The Chinese name of the story is 水滸伝. Translated literally: 'Water Margin Legend'. No mention of heroes. I use the word 'heroes' in the game in a conscious echo of the Japanese TV show that inspired me to do the game. But as you have correctly noted, I named the game Outlaws. Heroes of the Water Margin is the name of the version of the game I adapted to Hero Wars rules, and those rules were never made available in any shape or form.

The translations are called All Men Are Brothers (Buck), Water Margin (Jackson), Outlaws of the Marsh (Shapiro) and The Marshes of Mount Liang (Dent-Young bros.). The NTV TV show was shown in the UK and translated by David Weir as The Water Margin.

And if by chance it does mean "outlaws"...well, what did you expect from outlaws?



Treasonous to whom, the Cardinal or the Queen:devil:?

Exactly my earlier point: they are defined as heroes by their opposition to the Cardinal (which stems from romantic loyalty to the Queen).

Always had a soft spot for Dumas. Like me, he traces his ancestry to Saint-Domingue.
 

Sleepyscholar of Shentian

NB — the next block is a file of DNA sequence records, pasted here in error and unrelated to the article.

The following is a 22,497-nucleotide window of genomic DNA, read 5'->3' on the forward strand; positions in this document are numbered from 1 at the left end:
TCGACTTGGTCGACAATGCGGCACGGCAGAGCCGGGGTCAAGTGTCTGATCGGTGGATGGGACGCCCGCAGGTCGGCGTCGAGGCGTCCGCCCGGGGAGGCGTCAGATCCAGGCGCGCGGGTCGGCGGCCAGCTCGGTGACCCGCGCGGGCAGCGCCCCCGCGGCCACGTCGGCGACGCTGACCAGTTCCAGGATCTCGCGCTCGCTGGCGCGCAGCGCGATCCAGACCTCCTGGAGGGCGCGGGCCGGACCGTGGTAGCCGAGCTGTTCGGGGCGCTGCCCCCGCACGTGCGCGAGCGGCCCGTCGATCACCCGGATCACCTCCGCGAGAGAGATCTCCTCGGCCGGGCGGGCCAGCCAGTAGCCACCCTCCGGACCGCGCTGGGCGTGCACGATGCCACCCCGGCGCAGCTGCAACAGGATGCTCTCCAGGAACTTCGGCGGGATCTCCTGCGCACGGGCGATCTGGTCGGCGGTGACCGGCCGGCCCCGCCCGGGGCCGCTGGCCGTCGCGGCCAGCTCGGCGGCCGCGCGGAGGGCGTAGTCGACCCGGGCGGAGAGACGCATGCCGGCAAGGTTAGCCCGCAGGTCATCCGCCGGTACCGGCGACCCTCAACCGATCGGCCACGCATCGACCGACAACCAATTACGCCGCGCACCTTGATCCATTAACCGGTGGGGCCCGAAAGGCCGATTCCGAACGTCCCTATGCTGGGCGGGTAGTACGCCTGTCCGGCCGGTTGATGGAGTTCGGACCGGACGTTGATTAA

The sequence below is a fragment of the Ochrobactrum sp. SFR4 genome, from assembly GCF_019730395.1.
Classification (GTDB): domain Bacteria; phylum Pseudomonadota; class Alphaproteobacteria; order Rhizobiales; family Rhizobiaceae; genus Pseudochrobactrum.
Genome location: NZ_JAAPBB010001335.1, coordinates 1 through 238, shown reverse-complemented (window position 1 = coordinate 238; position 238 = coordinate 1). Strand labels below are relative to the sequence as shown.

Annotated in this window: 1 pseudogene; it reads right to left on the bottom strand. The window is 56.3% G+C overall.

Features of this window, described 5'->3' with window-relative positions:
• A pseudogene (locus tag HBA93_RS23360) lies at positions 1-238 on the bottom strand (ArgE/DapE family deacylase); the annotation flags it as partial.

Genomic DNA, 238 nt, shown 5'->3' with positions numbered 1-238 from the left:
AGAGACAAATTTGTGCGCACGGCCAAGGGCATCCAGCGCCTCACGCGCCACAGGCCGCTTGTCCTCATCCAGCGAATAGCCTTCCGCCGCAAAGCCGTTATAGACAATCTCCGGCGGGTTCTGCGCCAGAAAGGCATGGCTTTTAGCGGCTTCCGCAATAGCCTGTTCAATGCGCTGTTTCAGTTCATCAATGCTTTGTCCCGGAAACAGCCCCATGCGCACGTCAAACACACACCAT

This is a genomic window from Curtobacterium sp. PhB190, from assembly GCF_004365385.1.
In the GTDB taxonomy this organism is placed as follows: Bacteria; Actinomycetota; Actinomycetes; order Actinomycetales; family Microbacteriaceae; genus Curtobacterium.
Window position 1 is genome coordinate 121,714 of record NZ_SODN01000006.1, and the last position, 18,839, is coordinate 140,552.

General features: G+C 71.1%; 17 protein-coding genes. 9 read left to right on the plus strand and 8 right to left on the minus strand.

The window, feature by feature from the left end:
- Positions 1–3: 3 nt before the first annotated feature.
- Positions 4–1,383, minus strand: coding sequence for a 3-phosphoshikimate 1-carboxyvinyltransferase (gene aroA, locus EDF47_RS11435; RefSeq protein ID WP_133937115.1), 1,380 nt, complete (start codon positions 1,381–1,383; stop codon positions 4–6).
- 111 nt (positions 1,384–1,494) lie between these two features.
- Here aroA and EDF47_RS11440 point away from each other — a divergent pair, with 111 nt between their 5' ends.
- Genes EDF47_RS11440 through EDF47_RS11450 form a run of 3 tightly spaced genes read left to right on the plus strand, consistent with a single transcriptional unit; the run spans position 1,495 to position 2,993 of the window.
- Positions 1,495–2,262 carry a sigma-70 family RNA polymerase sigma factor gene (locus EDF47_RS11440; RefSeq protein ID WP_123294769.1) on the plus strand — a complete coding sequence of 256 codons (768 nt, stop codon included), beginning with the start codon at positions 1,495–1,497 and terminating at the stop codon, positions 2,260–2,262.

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I have no problem with the A4/8.5x11 page size, but my experience of e-readers is that the smaller pages actually reduce effective length, because the reader will display two of them side-by-side, like a book that has been opened. So more pages but fewer screens. And shorter line lengths, which you get with smaller formats, means there is less space lost when a paragraph ends without extending to the right margin.

Interesting. Because I'm not from the smartphone generation, I still have a page aesthetic which regards white space as a good thing, but you seem to be suggesting that on a screen it's better to avoid 'wasting' space?

I see the point about shorter line lengths, but against that is the disruption caused by more page breaks. If I keep the same point size, then a smaller page size increases the number of page breaks, and then you have way more problem with tables and so on being broken across pages. Or in the case of the little ones in Outlaws, not broken: which means more empty space at the bottom of pages.

Incidentally, it's not that I'm ideologically opposed to smaller page sizes. Back in the day, when I used to argue against these huge, colour-background-page extravaganzas, I used to say that I felt game rules were books and should be laid out and sized accordingly. The books I do nowadays (mostly academic ones: conference proceedings, that sort of thing) tend to get sized at Japanese B5 (7.2"x10.1"), which is as annoyingly incompatible as the US's stubborn refusal to join the rest of the world in the ISO camp. The international journal I do is ISO B5 (6.9"x9.8") and I'd happily go with that.